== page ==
How about you? How do you spread your emotional energy around in these turbulent times? Open up your journal and write about the issues that move your needle and your process for balancing them in your head and heart. What types of things in the world get you stirred up? Presidential tweets and character issues? Racial injustice? Health care? Humanitarian crises? Forest fires? Religious persecution? Terrorism? National anthem protests? White House firings? Hurricane damage? Congressional ineptitude? Climate change denial? Taxes? Potential wars? White supremacists? Are your hot button topics more things that make you feel sad and empathetic, or things that make you feel outraged? Do you think that these things draw from the same well of energy? That is, does depleting your supply of one leave less of the other, at least at the temporarily? Do you ever feel bad that you emptied your barrel on “outrage issues” rather than “empathy issues” or vice versa? How big is your capacity to spread yourself amongst all of the issues that seem to run roughshod over our world today? Are you able to stay updated and also engage with them all emotionally? If not—and you are human, so I am guessing you cannot—how do you manage your attention and distribute your emotions according to your priorities? Are there certain issues (e.g. politics) that you just avoid altogether? Do you take “timeout” periods when you basically bury your head in the sand to replenish your heart and mind for the inevitable next round of drama? Do you “tagteam” the issues with friends or family members so that you can share the burden and use each other for emotional support? Do you feel guilty for “missing” an issue—like my lateness to Hurricane Maria—or do you see that as necessary for survival? Are most of these issues as big as we make them out to be, or are we overblowing them? Has the news media gotten us all hooked in their web by making so many things seem so urgent and necessary for us to attend to (then immediately moving on to something else)? I would love to hear how you spread yourself out, because obviously I am struggling with it? Leave me a reply and let me know: How do you distribute your empathy and outrage in these emotional times?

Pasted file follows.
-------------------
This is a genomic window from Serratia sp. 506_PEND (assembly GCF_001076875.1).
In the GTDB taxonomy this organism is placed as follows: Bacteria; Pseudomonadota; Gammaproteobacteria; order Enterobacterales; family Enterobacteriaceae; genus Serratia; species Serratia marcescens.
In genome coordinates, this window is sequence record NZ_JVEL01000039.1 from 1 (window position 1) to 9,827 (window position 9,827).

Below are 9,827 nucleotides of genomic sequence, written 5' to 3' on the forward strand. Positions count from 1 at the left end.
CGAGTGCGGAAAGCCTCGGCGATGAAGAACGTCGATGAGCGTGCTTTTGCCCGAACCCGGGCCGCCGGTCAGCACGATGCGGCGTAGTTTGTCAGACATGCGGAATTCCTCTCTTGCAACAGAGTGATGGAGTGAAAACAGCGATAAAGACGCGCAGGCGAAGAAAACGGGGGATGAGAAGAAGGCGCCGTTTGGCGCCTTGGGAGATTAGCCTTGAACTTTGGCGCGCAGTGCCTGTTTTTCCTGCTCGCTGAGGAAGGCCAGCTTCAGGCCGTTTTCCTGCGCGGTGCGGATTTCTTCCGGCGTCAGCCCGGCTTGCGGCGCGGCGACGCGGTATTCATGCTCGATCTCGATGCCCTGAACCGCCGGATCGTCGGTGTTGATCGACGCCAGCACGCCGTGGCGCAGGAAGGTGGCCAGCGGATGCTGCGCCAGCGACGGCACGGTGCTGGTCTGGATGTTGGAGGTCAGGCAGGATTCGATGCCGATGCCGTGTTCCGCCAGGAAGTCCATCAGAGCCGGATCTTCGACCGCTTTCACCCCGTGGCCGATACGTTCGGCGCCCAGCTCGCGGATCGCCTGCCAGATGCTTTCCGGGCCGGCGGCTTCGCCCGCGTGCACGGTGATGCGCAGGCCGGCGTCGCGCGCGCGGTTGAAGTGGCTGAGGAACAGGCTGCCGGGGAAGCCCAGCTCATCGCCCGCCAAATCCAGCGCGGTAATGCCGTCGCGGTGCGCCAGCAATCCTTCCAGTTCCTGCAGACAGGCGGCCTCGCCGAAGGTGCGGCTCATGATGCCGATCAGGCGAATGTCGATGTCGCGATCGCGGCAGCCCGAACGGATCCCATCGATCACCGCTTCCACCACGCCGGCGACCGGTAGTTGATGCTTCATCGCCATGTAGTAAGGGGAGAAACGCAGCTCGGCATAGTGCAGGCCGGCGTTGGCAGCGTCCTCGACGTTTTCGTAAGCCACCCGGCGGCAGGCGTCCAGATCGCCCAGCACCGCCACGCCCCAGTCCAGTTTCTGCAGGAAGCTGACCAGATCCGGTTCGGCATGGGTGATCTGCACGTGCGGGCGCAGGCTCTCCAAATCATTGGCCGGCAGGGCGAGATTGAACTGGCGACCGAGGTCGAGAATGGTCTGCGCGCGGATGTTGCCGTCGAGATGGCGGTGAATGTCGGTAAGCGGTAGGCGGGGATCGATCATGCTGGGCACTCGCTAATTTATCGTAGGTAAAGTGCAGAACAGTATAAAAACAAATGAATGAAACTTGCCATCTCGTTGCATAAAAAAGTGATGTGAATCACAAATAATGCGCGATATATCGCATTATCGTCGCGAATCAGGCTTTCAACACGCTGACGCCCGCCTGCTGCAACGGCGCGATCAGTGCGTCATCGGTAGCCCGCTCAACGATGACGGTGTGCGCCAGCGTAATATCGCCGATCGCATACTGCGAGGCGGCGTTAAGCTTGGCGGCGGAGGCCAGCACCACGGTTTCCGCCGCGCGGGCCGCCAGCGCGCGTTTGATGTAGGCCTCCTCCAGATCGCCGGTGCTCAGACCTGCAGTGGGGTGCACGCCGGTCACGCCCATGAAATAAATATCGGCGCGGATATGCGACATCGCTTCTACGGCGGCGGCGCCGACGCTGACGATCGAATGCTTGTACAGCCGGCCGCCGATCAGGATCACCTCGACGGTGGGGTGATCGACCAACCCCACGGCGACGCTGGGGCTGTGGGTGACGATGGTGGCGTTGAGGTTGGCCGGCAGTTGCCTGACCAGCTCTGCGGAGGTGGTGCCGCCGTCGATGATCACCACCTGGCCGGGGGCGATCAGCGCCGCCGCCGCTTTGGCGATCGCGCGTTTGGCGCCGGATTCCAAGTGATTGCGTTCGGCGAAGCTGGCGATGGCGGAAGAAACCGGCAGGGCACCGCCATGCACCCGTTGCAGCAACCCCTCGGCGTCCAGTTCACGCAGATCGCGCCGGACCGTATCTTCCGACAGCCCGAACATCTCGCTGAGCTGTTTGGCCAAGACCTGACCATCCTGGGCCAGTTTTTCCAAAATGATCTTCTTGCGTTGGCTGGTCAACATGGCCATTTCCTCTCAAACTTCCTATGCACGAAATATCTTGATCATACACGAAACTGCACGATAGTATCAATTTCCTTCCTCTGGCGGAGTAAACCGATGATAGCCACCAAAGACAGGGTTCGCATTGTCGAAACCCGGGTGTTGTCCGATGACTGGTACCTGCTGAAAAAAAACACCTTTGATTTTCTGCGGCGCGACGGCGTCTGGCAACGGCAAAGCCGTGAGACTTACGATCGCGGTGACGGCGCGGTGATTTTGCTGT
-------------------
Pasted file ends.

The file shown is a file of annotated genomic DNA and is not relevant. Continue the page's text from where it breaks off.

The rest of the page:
Be Peace first,

William

P.S. If this resonated with you, I hope you will share it with others. Let’s support one another!

Health Care, Values, & Obligations: What Are Taxes Meant For?

dsc_0588“I like to pay taxes. With them, I buy civilization.” –Oliver Wendell Holmes Jr.

Hello friend,

Have you ever been in the middle of one of your most mundane daily activities—exercising, depositing money at the bank, adding two numbers, driving to the grocery store, tying your shoes, stuff like that—doing your thing the way you have always done it, when someone comes along and points out a totally different way to do it? Or maybe they even ask you why you are doing it in the first place? Suddenly you are forced to defend something you have never even thought about before. You have always just done it. It’s how you learned, and you never considered another way. Never even realized there was an option. But then there it is, right in front of you. It seems so obvious that you cannot believe that you didn’t notice it all this time. And here you are, your mind freshly blown, with a workout that suddenly has you losing weight, doing “new math,” banking online, having your groceries delivered, or using the “Circle Technique” on your laces. It seems crazy! Has that ever happened to you?

I think that is happening to me with health care. I suppose it has been happening for many years, but it feels sudden. My mind is spinning with a new possibility that was there all along.

Let me just say up front what I want and why. I want “free” health care for all people, and I want it because ensuring people’s health and well-being is at the core of the kind of common human decency that I believe we owe to the people we share space with.